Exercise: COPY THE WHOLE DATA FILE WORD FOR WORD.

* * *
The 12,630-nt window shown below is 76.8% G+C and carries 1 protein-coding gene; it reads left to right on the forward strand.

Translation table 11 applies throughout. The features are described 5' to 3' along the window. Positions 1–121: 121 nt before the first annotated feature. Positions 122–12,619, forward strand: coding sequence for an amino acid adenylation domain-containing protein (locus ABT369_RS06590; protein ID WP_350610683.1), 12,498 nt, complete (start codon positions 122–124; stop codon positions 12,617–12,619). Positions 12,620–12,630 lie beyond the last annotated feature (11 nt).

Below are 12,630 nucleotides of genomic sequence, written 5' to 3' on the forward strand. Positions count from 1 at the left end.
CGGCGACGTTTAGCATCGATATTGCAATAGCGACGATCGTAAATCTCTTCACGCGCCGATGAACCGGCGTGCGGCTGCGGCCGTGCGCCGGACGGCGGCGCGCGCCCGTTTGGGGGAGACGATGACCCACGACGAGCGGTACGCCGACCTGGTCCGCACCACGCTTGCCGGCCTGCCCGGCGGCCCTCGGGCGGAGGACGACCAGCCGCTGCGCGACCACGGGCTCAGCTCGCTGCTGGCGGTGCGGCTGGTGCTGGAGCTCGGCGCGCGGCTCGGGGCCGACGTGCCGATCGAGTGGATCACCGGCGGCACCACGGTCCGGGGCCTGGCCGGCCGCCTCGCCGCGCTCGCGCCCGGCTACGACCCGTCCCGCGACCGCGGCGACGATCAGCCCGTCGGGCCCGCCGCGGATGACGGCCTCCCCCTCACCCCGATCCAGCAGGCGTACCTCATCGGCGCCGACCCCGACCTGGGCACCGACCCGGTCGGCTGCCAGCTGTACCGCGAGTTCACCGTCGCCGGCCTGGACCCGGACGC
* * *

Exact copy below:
The 12,630-nt window shown below is 76.8% G+C and carries 1 protein-coding gene; it reads left to right on the forward strand.

Translation table 11 applies throughout. The features are described 5' to 3' along the window. Positions 1–121: 121 nt before the first annotated feature. Positions 122–12,619, forward strand: coding sequence for an amino acid adenylation domain-containing protein (locus ABT369_RS06590; protein ID WP_350610683.1), 12,498 nt, complete (start codon positions 122–124; stop codon positions 12,617–12,619). Positions 12,620–12,630 lie beyond the last annotated feature (11 nt).

Below are 12,630 nucleotides of genomic sequence, written 5' to 3' on the forward strand. Positions count from 1 at the left end.
CGGCGACGTTTAGCATCGATATTGCAATAGCGACGATCGTAAATCTCTTCACGCGCCGATGAACCGGCGTGCGGCTGCGGCCGTGCGCCGGACGGCGGCGCGCGCCCGTTTGGGGGAGACGATGACCCACGACGAGCGGTACGCCGACCTGGTCCGCACCACGCTTGCCGGCCTGCCCGGCGGCCCTCGGGCGGAGGACGACCAGCCGCTGCGCGACCACGGGCTCAGCTCGCTGCTGGCGGTGCGGCTGGTGCTGGAGCTCGGCGCGCGGCTCGGGGCCGACGTGCCGATCGAGTGGATCACCGGCGGCACCACGGTCCGGGGCCTGGCCGGCCGCCTCGCCGCGCTCGCGCCCGGCTACGACCCGTCCCGCGACCGCGGCGACGATCAGCCCGTCGGGCCCGCCGCGGATGACGGCCTCCCCCTCACCCCGATCCAGCAGGCGTACCTCATCGGCGCCGACCCCGACCTGGGCACCGACCCGGTCGGCTGCCAGCTGTACCGCGAGTTCACCGTCGCCGGCCTGGACCCGGACGC